Nervos CKB (Common Knowledge Base) is a layer 1 blockchain, a decentralized and secure layer that provides common knowledge custody for the network. Common knowledge refers to states that are agreed via global consensus.
Cells are the primary state units in CKB and assets owned by users. They must follow associated validation rules specified by scripts. In Bitcoin, money is the typical common knowledge stored in the Bitcoin ledger. Nervos CKB, however, takes one step further to store arbitrary common knowledge. We starts from Bitcoin's general architecture, and creates the Cell Model by generalizing from the UTXO model, while at the same time retaining the consistency and simplicity of Bitcoin.
A Cell has three fields：
capacity: Capacity serves 2 purposes: on one hand, it represents the amount of CKB tokens stored in the cell, on the other hand, it also sets the limit on how much information the cell can store. The basic unit for capacity is
shannon, a bigger unit
CKByte, or just
CKBis also used. 1 CKB equals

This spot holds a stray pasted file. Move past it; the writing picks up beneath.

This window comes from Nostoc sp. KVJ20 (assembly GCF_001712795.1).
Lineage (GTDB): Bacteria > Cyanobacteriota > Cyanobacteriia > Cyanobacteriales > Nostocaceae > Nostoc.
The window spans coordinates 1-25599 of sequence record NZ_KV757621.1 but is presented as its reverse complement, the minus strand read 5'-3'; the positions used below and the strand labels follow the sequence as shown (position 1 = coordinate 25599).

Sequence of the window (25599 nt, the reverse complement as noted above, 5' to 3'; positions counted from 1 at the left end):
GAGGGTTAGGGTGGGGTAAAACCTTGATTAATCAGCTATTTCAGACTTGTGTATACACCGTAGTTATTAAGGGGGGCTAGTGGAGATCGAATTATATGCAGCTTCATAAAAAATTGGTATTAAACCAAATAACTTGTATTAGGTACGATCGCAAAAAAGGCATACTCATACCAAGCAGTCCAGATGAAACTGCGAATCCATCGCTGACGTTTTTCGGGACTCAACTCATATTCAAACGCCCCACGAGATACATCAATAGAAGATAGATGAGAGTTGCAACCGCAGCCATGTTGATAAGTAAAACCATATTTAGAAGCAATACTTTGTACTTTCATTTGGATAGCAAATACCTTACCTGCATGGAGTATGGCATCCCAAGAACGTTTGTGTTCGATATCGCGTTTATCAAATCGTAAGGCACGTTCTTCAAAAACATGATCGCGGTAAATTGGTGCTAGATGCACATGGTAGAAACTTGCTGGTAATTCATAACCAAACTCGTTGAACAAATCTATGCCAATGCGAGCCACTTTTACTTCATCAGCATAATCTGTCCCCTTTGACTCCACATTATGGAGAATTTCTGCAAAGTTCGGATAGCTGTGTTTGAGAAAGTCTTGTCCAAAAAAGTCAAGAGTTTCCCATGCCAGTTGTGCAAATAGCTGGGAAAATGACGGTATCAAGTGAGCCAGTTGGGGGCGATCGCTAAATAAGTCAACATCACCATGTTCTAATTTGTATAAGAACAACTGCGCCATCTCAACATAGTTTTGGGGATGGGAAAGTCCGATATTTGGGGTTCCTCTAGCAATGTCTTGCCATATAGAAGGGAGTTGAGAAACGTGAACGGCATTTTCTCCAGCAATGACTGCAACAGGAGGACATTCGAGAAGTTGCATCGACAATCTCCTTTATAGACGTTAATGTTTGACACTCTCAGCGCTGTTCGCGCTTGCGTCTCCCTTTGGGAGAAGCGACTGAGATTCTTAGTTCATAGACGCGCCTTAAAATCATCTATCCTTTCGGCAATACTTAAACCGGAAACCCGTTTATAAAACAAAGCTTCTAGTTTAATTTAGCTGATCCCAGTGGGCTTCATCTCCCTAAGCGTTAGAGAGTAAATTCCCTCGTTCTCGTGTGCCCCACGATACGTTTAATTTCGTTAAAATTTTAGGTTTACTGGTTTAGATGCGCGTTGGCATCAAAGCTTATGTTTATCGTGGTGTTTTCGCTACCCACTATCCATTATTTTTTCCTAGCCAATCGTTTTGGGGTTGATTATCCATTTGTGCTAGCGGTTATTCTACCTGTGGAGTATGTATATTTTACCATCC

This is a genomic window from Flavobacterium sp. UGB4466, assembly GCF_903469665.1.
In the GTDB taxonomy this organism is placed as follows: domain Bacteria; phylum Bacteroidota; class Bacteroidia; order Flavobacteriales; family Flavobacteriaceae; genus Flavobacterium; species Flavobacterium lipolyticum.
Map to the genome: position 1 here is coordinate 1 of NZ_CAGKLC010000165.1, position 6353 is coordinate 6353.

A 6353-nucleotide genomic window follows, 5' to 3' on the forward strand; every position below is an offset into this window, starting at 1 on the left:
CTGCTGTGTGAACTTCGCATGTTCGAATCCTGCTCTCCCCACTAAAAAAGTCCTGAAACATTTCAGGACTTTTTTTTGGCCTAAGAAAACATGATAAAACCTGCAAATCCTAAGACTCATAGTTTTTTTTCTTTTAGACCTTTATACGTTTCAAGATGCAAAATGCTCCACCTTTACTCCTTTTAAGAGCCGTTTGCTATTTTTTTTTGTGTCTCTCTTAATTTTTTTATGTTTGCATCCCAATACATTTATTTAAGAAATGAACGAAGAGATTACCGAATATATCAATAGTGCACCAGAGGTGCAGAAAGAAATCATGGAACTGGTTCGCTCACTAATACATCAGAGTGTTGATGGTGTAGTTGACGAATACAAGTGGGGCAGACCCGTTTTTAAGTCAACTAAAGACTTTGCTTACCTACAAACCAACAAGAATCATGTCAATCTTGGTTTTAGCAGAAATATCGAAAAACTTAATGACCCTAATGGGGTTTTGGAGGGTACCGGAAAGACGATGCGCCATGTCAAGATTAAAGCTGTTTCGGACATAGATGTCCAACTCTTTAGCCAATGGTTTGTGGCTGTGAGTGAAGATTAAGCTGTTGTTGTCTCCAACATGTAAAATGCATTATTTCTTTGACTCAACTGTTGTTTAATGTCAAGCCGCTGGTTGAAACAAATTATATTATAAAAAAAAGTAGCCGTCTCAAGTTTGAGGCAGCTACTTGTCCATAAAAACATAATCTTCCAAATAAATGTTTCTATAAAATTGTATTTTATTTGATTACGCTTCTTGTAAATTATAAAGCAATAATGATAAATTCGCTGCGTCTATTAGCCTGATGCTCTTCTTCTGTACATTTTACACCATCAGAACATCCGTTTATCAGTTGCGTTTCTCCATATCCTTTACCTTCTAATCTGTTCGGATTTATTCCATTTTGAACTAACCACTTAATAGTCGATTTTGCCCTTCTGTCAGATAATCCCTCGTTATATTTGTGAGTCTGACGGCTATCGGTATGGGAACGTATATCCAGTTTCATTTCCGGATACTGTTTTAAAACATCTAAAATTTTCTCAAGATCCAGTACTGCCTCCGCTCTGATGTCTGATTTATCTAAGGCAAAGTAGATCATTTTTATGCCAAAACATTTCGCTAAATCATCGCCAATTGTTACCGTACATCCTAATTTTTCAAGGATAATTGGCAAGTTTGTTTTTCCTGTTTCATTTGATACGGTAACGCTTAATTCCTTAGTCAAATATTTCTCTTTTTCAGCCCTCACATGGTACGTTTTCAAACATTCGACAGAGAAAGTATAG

10**8shannons, 1 CKB also means the cell can store 1 byte of information. See below for how to calculate the total information size of a cell.
lock script: A script used to guard the cell: when the specified cell is used as an input cell in a transaction, the lock script included in a cell will be executed. The transaction will be rejected when the lock script fails in execution. One typical use case for lock script, is to represent the ownership of a cell, meaning a signature verification phase is usually included in the cell.
type script: A script used to validate cell structure. The type script of a cell will be executed both when the cell is included as an input cell, as well as when the cell is created as an output cell. Due to this nature, type script is typically used to validate dapp logic, such as creating UDTs.
Each cell must have a lock script, while type script is optional, and can be omitted. Please refer to Script for the actual format of lock and type script.
In addition to the above fields, each cell also contains a cell data field. Cell data is just a series of unformatted binary data. Depending on each dapp, anything could be stored in the cell data part: